Nuclear Workers May Face Higher Cancer Risk

Study Shows Exposure to Low-Dose Radiation Slightly Raises Risk of Death From Cancer

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June 28, 2005 -- People who work in nuclear power plants may have a slightly higher risk of developing cancer, according to the largest study ever conducted of nuclear industry workers.

The researchers show that people who are consistently exposed to low doses of radiation -- such as those who work in nuclear plants -- have about a 10% higher risk of death due to all cancers except leukemia. The risk of death due to leukemia was found to be 19% higher.

Based on those estimates, researchers say about 1%-2% of all deaths among nuclear industry workers may be attributed to radiation exposure.

However, researchers say many of the more than 400,000 nuclear workers who participated in the study worked in the early days of the nuclear industry and were exposed to much higher doses of radiation than under current standards.

The results appear in today's online edition of the British Medical Journal.

Low-Dose Radiation Linked to Cancer

Researchers say current radiation-protection recommendations call for limiting occupational exposure to low-dose radiation to less than 100 millisieverts over five years and under 1 millisievert per year for the public.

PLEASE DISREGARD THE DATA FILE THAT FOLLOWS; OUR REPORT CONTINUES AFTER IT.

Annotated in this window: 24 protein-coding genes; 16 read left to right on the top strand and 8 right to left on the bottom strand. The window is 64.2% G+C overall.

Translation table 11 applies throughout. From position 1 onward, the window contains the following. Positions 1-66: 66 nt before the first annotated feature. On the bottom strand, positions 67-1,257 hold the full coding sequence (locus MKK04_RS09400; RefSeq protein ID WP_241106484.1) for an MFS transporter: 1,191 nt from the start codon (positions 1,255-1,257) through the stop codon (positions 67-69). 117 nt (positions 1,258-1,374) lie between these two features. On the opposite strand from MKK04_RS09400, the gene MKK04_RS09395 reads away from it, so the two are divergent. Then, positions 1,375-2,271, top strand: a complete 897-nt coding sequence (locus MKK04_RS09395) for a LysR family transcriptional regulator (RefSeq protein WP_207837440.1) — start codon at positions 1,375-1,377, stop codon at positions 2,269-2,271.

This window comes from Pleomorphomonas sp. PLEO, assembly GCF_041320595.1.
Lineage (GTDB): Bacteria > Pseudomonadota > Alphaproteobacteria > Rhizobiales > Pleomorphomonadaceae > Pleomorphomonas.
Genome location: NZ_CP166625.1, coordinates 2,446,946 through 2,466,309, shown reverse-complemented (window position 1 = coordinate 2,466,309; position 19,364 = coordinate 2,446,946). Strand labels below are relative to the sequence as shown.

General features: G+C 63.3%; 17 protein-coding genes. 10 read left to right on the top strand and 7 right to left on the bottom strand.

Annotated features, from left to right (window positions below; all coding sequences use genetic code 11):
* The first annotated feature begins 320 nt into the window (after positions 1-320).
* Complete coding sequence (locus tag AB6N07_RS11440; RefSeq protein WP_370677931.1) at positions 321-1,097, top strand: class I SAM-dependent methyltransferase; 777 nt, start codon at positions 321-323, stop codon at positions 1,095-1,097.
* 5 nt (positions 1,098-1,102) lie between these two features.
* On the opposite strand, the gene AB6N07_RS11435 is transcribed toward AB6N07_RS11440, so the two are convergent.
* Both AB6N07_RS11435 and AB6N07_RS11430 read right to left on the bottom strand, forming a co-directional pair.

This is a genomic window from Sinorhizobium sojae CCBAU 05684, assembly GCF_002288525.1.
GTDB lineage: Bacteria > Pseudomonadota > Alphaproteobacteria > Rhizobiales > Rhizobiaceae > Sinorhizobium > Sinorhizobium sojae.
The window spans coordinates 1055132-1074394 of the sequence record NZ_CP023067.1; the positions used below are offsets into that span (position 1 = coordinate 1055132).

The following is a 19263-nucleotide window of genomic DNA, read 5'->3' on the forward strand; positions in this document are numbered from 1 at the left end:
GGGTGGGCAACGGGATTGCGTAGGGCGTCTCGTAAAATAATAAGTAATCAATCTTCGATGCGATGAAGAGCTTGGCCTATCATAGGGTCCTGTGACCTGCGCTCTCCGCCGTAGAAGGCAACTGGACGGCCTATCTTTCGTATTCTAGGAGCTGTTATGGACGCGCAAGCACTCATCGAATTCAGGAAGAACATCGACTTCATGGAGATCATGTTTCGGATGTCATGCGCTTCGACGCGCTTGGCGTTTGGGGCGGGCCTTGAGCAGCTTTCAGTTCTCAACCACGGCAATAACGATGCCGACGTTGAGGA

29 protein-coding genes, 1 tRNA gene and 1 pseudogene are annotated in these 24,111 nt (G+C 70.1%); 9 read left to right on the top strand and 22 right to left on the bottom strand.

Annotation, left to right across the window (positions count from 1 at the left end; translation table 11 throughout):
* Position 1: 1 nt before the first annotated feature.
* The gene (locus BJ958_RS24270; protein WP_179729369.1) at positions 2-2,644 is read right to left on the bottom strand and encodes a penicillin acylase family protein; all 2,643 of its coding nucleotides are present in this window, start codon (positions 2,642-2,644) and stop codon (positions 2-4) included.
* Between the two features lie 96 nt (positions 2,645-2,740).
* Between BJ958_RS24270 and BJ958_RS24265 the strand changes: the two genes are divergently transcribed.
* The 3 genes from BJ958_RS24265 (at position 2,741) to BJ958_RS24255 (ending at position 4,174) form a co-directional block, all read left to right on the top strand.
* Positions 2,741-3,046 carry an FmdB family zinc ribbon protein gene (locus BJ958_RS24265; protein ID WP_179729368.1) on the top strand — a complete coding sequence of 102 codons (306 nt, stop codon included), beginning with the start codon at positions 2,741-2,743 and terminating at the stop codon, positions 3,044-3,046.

Those recommendations are based largely on information from the survivors of the atomic bomb in Japan. But researchers say extrapolating radiation-related cancer risk estimates for nuclear industry workers and the general public is controversial.

In the study, researchers monitored 407,391 nuclear industry workers from 15 countries, including the U.S., for an average of about 13 years.

All of the workers were exposed to low-dose radiation as part of their work in the production of nuclear power, manufacture of nuclear weapons, processing of nuclear fuel, or nuclear reactor or weapons research.

Researchers say the radiation-related cancer risk estimates are two to three times higher than those based on Japanese atomic bomb survivors.

But they say their cancer risk estimates are consistent with current radiation-protection standards.

In addition, researchers say that in this study, less than 5% of nuclear industry workers received the maximum 100 millisieverts cumulative dose of radiation over their entire career, and most of those doses were received in the early days of the nuclear industry when radiation protection standards were less stringent.

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SOURCES: Cardis, E. British Medical Journal, June 29, 2005 online edition. News release, British Medical Journal.
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